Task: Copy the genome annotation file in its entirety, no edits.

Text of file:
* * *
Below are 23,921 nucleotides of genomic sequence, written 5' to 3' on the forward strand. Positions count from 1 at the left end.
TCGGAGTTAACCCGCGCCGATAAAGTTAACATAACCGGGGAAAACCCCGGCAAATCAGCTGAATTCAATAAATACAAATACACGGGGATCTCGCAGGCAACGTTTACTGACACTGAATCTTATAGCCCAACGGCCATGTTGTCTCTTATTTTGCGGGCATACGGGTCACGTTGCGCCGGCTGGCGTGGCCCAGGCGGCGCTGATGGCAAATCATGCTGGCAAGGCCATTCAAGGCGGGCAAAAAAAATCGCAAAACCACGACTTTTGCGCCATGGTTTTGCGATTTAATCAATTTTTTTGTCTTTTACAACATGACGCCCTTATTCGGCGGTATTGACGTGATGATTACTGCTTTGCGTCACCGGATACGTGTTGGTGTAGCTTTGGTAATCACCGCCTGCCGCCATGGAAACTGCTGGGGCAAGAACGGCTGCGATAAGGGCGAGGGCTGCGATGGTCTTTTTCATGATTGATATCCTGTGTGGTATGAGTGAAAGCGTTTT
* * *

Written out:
Below are 23,921 nucleotides of genomic sequence, written 5' to 3' on the forward strand. Positions count from 1 at the left end.
TCGGAGTTAACCCGCGCCGATAAAGTTAACATAACCGGGGAAAACCCCGGCAAATCAGCTGAATTCAATAAATACAAATACACGGGGATCTCGCAGGCAACGTTTACTGACACTGAATCTTATAGCCCAACGGCCATGTTGTCTCTTATTTTGCGGGCATACGGGTCACGTTGCGCCGGCTGGCGTGGCCCAGGCGGCGCTGATGGCAAATCATGCTGGCAAGGCCATTCAAGGCGGGCAAAAAAAATCGCAAAACCACGACTTTTGCGCCATGGTTTTGCGATTTAATCAATTTTTTTGTCTTTTACAACATGACGCCCTTATTCGGCGGTATTGACGTGATGATTACTGCTTTGCGTCACCGGATACGTGTTGGTGTAGCTTTGGTAATCACCGCCTGCCGCCATGGAAACTGCTGGGGCAAGAACGGCTGCGATAAGGGCGAGGGCTGCGATGGTCTTTTTCATGATTGATATCCTGTGTGGTATGAGTGAAAGCGTTTT